A Capella is a difficult style to make a name in. For one, originality is a synonym for taking a song and mixing it with another song it really shouldn’t be mixed with. The collage sounds great when it’s got right, but when it’s done with little thought or execution it’s no worse than a stand-up comedian badly retelling a joke to an audience who have heard it all before.
The Bluebelles are Exeter’s latest all-female A Capella venture, and under the management of Posy Curless, and musical direction of Emily Cobb and Rosie Peters, have landed their first show at the world’s biggest arts festival, Edinburgh’s Fringe. Their show, they say, mimics the vocal arrangements of The Andrews Sisters with the visual style of Bettie Page, and so it was tentatively titled Get Jazzy On It. With a further three and a half iron staircases descended, the studio basement of the Space Triplex was reached, to see eleven of the twelve Bluebelles alight in full 30s swing glory, blue and white polkadot dresses adorned, alongside the charisma and charm from a decade which was confident in what it wanted to achieve socially and musically.
The problems with a jazz orientated show were that it had the potential to become self-absorbed, with the genre still occupying a definite niche audience, albeit an enthusiastic one. This possibility was rejected from the first song, where the group mutilated any over-production on Beyoncé’s ‘Crazy In Love’ in an emphatic start, following it up with an answer to the question, “how would Charlie Parker silence Jason Derulo in a conversation?” A question with many potential answers only had one arrangement on mind, with a clever performance of ‘Talk Jazzy to Me’. A series of doo wups later and this jazz conversation wore out.
Then, the real swing took place. Starting with a version of the Chordettes’ classic ‘Mr Sandman’ aligning heavily with the Andrews Sisters’, fronted by a wonderful arrangement of Ray Charles’s ‘Hit the Road Jack’ and Bo Diddley. Liz Kurton then shone, fronting ‘Somewhere Beyond the Sea’. These classics were viewed fondly through jazz tinted eyes, by a cast who seemed to respect and love every note they sang, and it sounded fantastic. The Andrews Sisters vein continued with ‘In The Mood’, only with a Bloodhound Gang twist: “It didn’t take him long to say… you and me baby ain’t nothing but mammals.”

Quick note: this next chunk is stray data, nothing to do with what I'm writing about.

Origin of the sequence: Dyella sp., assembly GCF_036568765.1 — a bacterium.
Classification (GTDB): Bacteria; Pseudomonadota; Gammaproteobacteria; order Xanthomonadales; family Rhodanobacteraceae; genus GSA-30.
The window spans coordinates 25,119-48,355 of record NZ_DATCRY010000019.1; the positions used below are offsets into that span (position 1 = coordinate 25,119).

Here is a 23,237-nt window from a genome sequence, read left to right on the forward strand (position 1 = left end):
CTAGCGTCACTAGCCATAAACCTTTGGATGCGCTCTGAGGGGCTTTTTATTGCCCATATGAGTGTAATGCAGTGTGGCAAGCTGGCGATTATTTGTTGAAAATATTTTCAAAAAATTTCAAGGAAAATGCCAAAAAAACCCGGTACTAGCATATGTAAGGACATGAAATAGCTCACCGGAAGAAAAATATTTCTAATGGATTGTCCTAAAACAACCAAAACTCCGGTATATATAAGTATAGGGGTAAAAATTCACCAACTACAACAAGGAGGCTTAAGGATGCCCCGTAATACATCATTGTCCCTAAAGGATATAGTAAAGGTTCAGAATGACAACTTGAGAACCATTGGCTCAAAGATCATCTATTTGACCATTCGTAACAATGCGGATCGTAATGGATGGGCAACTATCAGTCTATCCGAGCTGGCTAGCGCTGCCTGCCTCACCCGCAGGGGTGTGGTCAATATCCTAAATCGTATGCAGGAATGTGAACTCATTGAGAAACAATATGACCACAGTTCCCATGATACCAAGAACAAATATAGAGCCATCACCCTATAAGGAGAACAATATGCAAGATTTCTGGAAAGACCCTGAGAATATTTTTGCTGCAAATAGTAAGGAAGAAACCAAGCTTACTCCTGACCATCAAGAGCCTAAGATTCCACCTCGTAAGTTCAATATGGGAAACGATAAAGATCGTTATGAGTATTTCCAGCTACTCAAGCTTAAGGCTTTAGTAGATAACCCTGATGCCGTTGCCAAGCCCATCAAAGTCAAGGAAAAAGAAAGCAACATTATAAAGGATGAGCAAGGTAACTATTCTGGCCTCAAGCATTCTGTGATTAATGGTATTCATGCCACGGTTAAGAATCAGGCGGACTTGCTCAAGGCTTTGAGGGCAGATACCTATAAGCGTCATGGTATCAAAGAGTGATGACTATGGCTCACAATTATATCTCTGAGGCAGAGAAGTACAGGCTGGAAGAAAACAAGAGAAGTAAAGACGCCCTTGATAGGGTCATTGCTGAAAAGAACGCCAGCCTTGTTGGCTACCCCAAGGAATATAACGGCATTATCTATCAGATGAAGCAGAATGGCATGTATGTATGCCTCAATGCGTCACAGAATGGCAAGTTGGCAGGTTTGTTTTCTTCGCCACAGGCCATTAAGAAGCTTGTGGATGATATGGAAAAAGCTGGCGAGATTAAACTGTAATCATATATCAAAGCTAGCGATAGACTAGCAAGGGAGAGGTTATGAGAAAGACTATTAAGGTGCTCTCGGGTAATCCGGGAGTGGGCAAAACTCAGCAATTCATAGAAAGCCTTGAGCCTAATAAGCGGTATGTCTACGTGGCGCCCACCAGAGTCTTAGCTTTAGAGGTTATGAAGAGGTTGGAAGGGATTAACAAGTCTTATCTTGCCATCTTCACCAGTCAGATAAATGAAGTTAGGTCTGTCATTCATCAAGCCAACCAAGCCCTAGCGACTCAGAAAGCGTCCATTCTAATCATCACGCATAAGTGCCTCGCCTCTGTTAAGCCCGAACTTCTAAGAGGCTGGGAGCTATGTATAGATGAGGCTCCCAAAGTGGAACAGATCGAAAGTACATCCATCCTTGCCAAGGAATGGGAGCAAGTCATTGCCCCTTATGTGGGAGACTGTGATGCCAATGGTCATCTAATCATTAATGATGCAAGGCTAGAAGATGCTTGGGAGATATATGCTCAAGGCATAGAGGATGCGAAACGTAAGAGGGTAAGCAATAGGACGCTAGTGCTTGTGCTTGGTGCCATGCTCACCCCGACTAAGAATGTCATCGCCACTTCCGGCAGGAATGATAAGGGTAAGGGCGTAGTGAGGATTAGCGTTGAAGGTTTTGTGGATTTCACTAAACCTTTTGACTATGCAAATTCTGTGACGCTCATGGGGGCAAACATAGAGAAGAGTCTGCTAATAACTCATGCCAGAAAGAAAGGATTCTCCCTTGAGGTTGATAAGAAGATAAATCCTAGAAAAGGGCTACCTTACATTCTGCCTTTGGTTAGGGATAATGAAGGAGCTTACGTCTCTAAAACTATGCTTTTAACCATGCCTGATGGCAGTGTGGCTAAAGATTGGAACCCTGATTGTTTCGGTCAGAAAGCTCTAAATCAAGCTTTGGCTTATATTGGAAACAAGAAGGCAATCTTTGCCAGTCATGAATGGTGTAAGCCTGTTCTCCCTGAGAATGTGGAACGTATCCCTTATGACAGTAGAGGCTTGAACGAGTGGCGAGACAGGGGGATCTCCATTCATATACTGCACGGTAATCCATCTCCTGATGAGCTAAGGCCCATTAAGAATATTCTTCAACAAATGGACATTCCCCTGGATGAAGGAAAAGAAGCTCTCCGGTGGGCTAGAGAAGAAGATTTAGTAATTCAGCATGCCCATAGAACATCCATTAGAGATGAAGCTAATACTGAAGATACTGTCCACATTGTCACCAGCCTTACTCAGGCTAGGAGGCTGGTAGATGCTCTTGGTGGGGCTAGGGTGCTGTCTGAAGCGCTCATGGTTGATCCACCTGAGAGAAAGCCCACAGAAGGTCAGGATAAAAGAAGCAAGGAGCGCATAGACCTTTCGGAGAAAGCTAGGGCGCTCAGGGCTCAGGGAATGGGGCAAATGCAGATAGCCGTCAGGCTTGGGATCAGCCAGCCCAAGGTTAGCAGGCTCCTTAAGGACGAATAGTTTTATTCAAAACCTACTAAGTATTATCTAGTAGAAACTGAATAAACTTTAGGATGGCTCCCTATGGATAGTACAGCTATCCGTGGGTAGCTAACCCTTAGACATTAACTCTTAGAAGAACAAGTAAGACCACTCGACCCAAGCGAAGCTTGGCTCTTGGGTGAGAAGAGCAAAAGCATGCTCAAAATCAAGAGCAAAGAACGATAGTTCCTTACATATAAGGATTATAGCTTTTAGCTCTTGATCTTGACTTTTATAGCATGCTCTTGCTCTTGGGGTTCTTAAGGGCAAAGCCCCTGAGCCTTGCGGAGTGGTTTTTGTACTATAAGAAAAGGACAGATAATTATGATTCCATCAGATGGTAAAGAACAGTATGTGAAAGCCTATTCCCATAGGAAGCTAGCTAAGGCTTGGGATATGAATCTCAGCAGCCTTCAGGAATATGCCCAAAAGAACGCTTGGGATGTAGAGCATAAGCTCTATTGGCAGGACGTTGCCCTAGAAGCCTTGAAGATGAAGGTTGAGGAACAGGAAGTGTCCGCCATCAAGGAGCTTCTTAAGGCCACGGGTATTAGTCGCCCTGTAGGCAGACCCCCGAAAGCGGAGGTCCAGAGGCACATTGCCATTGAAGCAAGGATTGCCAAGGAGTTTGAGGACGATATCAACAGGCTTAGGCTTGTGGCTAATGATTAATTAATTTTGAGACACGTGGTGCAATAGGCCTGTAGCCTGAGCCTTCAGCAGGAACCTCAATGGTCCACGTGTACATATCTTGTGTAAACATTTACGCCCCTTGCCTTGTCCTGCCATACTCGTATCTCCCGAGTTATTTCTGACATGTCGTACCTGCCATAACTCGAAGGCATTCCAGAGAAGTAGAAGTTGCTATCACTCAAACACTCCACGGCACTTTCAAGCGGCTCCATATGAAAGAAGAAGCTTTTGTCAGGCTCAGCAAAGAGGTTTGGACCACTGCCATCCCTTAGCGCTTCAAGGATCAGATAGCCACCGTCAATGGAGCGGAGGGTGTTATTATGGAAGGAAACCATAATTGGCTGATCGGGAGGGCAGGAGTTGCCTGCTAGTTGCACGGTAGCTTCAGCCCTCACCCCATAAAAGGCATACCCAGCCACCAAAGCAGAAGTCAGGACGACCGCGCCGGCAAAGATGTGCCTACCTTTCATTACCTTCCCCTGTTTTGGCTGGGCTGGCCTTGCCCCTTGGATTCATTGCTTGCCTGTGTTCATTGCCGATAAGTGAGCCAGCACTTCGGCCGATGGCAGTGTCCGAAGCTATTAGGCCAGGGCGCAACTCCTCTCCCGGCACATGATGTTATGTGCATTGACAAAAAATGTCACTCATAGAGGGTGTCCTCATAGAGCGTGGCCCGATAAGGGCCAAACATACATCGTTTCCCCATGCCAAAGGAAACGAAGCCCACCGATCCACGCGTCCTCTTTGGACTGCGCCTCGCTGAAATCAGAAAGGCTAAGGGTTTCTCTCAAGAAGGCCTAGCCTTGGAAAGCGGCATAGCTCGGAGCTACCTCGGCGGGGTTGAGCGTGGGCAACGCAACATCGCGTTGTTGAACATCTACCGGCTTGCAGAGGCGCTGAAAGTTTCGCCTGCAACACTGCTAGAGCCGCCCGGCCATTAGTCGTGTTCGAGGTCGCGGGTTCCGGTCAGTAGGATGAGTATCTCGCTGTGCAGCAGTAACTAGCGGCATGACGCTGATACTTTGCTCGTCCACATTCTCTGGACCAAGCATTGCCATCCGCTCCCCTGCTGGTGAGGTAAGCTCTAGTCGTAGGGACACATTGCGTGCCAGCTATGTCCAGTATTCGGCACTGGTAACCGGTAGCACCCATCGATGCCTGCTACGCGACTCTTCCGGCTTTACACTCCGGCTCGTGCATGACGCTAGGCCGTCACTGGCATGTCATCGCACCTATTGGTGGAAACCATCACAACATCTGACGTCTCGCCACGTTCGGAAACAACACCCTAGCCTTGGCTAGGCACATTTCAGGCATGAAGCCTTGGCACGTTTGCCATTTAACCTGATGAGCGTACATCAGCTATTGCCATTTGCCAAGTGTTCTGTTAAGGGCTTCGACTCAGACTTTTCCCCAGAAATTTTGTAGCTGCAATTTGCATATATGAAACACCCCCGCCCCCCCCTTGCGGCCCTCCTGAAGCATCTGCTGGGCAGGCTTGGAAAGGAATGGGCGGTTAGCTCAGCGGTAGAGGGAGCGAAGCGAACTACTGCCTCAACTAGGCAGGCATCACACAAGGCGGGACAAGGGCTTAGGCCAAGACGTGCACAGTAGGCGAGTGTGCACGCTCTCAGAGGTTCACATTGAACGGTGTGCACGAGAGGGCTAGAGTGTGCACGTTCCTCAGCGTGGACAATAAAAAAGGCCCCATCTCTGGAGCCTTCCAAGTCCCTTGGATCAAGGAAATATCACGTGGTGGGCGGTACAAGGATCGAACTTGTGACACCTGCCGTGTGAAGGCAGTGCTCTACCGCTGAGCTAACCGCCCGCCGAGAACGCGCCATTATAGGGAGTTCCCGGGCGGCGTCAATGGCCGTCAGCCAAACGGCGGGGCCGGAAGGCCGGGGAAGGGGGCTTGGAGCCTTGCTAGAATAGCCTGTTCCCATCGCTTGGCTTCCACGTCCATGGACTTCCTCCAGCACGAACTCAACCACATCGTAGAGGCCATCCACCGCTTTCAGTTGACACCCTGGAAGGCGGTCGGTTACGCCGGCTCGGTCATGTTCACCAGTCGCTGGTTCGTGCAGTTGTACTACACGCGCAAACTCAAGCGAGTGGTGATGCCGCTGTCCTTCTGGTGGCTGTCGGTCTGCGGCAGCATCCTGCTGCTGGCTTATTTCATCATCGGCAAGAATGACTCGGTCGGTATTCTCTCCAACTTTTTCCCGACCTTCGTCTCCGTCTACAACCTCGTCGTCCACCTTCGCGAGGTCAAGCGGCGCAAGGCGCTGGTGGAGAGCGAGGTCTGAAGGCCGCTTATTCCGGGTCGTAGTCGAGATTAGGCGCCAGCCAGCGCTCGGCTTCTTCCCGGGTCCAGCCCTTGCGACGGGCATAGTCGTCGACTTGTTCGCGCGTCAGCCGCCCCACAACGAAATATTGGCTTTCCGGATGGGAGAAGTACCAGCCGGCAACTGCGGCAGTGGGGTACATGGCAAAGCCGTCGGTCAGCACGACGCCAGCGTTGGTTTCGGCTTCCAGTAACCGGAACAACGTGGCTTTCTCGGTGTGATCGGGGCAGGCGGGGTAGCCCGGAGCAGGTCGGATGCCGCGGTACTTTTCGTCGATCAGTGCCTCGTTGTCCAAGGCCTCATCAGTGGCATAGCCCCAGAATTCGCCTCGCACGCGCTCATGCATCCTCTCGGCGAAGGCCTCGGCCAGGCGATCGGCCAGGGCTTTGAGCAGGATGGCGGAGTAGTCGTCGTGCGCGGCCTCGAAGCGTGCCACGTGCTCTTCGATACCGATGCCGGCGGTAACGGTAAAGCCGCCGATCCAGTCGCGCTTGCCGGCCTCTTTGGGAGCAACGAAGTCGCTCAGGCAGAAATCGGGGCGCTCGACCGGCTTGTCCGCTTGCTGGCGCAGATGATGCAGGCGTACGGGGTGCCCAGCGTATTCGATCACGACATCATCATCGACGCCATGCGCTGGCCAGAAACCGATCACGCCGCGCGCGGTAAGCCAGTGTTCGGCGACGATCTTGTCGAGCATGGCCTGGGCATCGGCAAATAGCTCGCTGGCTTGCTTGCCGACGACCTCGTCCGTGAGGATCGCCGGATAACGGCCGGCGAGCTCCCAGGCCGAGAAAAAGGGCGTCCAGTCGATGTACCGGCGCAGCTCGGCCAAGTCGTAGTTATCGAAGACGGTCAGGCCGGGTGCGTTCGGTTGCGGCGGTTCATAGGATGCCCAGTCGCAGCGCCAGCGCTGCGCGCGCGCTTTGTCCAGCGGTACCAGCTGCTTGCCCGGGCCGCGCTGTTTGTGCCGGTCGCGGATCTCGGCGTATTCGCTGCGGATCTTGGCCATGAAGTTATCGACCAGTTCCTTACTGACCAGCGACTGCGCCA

Unsung swing hits continued, and were championed in a setting that made the genre relevant once more, as a small spoken interlude explained how it was a love of old traditional jazz that had brought them together, as well as an intrigue to see how the more mainstream songs of the last 20 years could be interpreted into jazz and swing, getting literally jazzy on it. This was exemplified with the following track, Beyoncé’s second mention in the set, a remix of ‘Love On Top’.
A small surreal twist then stumbled in, with jazzy murmurs and “zum”s a plenty fronting a back drop of what can only be described as Night of the Living Dead reimagined by a cast of 1930s glamour idols. Styling themselves from Bettie Page didn’t reduce the occasional inclusion of zombie based choreography.
A brief – muffled – fire alarm didn’t take from a talented series of soloists, flicking from more swing classics (“it don’t mean a thing if you ain’t got that swing”) to a great rendition of Muse’s ‘Supermassive Black Hole’, and an ambitious (but triumphant) ‘I Will Survive’. One downside was the distinctly non-musical venue at the Space Triplex studio, a great space for theatre, but one which sometimes struggled to fully convey the group’s acoustics to the audience, closely huddled in a semi-circle around the performers.
Either way, swing music has been regaining a lot of attention recently. The Jools Holland sessions and BBC wartime programs have documented the cultural importance of the genre to an audience willing to listen again. Resonating through every movement choreographed and every arrangement produced by the Bluebelles, laid an adept concentration to and appreciation for the music they were singing. As the set came to a bluesy end with a brilliantly arranged version of Taylor Swift’s ‘Trouble’, not one person in the room was left unimpressed.
There are a lot of trees in Exeter. A lot of trees. Has nobody told you about the tree:student ratio spiel at the University? But maybe it’s time to take a look underneath the trees, because in the shadows of the large oaks of Exeter A Capella, The Bluebelles are growing fast, and it’s only a matter of time before they turn into something quite remarkable.
The Bluebelles are performing their show Get Jazzy On It, every day at The Space Triplex, Edinburgh Fringe Venue 38, from 7 August until 15 August at 15:10. Tickets can be found here.
Tristan Gatward, Online Music Editor